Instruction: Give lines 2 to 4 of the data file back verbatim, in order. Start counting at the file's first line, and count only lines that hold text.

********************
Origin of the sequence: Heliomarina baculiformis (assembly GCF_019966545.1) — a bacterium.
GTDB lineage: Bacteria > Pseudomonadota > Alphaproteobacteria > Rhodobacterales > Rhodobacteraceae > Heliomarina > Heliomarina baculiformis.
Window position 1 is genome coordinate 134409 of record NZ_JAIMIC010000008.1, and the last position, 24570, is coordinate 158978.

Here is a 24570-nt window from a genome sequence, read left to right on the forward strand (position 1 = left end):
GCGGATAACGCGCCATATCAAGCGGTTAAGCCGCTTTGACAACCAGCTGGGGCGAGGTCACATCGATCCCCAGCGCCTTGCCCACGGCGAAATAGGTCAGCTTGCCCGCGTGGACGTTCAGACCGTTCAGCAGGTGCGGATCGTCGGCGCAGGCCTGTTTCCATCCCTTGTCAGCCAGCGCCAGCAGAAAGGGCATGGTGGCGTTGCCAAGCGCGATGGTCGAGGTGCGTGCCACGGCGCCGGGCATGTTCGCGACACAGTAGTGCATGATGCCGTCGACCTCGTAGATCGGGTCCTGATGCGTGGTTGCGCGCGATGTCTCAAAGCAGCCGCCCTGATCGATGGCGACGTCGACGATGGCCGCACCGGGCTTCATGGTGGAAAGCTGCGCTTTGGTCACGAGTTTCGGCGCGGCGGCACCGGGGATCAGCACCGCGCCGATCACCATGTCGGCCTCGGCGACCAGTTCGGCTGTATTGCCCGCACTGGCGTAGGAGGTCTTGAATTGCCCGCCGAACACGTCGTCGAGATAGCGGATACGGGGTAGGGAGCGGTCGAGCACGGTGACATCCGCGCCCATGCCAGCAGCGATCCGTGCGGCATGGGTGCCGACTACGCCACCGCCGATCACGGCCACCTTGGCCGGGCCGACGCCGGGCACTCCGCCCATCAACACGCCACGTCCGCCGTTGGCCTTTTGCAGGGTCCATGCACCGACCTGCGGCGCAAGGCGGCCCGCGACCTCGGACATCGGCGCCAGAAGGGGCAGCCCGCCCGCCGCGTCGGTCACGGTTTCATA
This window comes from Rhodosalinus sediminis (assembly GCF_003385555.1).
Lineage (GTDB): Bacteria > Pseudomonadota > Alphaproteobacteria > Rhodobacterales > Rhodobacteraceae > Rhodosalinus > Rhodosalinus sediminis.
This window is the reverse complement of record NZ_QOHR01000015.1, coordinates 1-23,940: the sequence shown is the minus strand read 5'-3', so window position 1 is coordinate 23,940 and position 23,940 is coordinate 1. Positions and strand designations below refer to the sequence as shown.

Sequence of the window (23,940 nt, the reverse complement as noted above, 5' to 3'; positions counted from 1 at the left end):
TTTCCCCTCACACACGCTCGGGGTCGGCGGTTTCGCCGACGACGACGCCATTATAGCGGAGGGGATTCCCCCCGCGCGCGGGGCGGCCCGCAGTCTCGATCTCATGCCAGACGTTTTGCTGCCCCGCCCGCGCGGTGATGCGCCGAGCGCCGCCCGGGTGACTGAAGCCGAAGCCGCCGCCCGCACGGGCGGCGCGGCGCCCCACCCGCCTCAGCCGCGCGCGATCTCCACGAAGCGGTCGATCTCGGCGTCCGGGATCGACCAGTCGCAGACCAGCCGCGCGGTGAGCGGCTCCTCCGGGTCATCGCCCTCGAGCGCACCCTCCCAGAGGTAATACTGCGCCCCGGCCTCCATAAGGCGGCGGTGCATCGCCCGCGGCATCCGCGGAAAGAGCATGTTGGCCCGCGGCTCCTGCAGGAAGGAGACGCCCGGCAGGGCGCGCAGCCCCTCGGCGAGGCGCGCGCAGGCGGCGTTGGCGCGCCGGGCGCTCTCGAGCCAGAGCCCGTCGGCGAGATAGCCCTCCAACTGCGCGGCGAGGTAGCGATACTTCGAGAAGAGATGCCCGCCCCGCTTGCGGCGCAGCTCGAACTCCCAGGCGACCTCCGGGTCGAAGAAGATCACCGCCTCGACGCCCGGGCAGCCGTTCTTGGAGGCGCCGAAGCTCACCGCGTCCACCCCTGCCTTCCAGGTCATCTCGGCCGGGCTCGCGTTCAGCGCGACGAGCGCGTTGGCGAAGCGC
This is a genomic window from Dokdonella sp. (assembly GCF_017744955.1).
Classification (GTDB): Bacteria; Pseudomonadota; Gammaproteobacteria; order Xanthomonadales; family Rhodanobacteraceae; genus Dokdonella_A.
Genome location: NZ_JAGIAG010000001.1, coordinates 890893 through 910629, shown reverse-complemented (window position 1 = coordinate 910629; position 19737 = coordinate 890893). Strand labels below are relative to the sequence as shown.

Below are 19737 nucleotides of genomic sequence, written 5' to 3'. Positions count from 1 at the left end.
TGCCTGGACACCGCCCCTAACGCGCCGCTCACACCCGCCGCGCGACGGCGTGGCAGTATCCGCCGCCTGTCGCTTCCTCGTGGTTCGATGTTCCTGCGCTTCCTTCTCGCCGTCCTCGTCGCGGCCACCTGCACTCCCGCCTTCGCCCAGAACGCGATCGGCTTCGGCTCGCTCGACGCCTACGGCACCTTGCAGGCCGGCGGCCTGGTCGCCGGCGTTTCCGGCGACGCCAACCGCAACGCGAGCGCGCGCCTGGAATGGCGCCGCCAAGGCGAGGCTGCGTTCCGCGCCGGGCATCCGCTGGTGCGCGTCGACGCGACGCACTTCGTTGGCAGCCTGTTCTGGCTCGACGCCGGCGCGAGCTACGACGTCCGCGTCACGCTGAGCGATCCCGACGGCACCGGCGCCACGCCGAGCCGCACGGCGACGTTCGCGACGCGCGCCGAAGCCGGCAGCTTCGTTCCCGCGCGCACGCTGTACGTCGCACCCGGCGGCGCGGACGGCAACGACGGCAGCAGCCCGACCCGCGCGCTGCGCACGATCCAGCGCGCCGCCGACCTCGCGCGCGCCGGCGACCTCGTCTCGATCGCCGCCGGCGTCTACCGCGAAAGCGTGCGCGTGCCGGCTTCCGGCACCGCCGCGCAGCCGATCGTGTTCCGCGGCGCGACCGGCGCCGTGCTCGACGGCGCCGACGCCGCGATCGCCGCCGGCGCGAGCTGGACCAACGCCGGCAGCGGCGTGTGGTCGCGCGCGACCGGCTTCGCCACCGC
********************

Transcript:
GTDB lineage: Bacteria > Pseudomonadota > Alphaproteobacteria > Rhodobacterales > Rhodobacteraceae > Heliomarina > Heliomarina baculiformis.
Window position 1 is genome coordinate 134409 of record NZ_JAIMIC010000008.1, and the last position, 24570, is coordinate 158978.

Here is a 24570-nt window from a genome sequence, read left to right on the forward strand (position 1 = left end):